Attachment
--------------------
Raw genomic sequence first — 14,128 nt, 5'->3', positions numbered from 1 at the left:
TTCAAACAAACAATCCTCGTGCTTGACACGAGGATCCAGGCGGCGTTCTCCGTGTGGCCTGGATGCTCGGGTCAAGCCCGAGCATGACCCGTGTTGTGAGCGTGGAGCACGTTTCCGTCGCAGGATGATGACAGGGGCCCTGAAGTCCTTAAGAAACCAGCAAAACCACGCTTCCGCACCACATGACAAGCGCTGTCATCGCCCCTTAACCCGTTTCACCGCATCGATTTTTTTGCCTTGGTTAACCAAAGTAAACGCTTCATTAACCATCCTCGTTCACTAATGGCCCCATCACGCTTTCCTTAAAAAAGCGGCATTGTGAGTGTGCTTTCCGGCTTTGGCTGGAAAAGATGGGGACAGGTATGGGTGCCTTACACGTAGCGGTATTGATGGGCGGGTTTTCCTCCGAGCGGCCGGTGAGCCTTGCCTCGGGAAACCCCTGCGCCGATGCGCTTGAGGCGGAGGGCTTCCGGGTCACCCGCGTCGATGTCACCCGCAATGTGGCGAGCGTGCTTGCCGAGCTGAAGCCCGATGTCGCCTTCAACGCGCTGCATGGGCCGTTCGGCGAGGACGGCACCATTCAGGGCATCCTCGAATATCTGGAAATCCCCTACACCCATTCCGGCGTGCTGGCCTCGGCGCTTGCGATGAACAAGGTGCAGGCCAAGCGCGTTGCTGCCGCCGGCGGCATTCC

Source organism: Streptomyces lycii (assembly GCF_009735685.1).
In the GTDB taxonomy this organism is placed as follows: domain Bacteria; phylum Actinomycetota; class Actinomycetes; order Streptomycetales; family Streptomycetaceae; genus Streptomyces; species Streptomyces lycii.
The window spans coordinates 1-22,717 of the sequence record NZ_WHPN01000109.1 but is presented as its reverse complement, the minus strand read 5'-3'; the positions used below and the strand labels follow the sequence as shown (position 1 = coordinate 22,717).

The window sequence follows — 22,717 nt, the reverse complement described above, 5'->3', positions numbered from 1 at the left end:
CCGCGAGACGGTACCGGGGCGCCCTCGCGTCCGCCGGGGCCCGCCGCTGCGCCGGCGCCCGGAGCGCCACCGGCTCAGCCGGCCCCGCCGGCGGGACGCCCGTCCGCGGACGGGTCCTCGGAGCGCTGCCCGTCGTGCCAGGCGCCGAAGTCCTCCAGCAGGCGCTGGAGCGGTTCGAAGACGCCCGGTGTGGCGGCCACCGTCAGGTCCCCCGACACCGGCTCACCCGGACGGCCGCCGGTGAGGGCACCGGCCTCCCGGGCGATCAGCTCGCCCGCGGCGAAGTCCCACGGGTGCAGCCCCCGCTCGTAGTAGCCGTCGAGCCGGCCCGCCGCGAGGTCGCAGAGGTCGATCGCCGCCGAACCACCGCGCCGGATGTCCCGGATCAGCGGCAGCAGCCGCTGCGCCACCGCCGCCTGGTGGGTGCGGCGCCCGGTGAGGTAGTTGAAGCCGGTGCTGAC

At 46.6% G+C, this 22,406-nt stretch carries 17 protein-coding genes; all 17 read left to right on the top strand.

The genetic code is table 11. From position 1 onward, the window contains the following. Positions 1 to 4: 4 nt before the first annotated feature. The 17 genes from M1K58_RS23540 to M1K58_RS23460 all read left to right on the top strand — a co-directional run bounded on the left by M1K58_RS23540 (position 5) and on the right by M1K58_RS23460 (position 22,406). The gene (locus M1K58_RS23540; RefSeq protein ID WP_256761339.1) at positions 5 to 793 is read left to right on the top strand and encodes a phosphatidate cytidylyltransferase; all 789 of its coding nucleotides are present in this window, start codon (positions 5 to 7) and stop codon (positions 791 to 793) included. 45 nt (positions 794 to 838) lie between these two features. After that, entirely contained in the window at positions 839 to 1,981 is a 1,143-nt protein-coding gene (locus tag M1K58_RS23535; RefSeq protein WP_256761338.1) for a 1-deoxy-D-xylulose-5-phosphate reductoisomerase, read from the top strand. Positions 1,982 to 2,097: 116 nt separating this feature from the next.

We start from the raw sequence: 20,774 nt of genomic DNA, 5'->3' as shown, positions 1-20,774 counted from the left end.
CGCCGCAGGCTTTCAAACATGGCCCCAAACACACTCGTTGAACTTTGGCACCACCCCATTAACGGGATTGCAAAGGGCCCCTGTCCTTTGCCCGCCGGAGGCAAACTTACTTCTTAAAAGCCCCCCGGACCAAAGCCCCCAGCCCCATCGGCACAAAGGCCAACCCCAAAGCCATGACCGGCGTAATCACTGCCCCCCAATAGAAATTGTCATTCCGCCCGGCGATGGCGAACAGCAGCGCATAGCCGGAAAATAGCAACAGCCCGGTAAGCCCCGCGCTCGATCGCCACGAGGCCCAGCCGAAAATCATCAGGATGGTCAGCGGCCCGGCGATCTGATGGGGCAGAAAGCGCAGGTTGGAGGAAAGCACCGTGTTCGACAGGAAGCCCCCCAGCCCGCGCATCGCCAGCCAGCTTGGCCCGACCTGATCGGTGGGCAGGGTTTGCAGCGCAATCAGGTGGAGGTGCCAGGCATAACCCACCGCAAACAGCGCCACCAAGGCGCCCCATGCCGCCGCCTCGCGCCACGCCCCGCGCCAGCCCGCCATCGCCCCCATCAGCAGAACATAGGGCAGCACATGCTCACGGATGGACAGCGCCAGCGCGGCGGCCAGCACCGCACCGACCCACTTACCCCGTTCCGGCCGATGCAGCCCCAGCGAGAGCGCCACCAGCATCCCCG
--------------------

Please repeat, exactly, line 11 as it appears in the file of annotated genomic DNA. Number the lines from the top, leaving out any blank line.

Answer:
CGCCGCAGGCTTTCAAACATGGCCCCAAACACACTCGTTGAACTTTGGCACCACCCCATTAACGGGATTGCAAAGGGCCCCTGTCCTTTGCCCGCCGGAGGCAAACTTACTTCTTAAAAGCCCCCCGGACCAAAGCCCCCAGCCCCATCGGCACAAAGGCCAACCCCAAAGCCATGACCGGCGTAATCACTGCCCCCCAATAGAAATTGTCATTCCGCCCGGCGATGGCGAACAGCAGCGCATAGCCGGAAAATAGCAACAGCCCGGTAAGCCCCGCGCTCGATCGCCACGAGGCCCAGCCGAAAATCATCAGGATGGTCAGCGGCCCGGCGATCTGATGGGGCAGAAAGCGCAGGTTGGAGGAAAGCACCGTGTTCGACAGGAAGCCCCCCAGCCCGCGCATCGCCAGCCAGCTTGGCCCGACCTGATCGGTGGGCAGGGTTTGCAGCGCAATCAGGTGGAGGTGCCAGGCATAACCCACCGCAAACAGCGCCACCAAGGCGCCCCATGCCGCCGCCTCGCGCCACGCCCCGCGCCAGCCCGCCATCGCCCCCATCAGCAGAACATAGGGCAGCACATGCTCACGGATGGACAGCGCCAGCGCGGCGGCCAGCACCGCACCGACCCACTTACCCCGTTCCGGCCGATGCAGCCCCAGCGAGAGCGCCACCAGCATCCCCG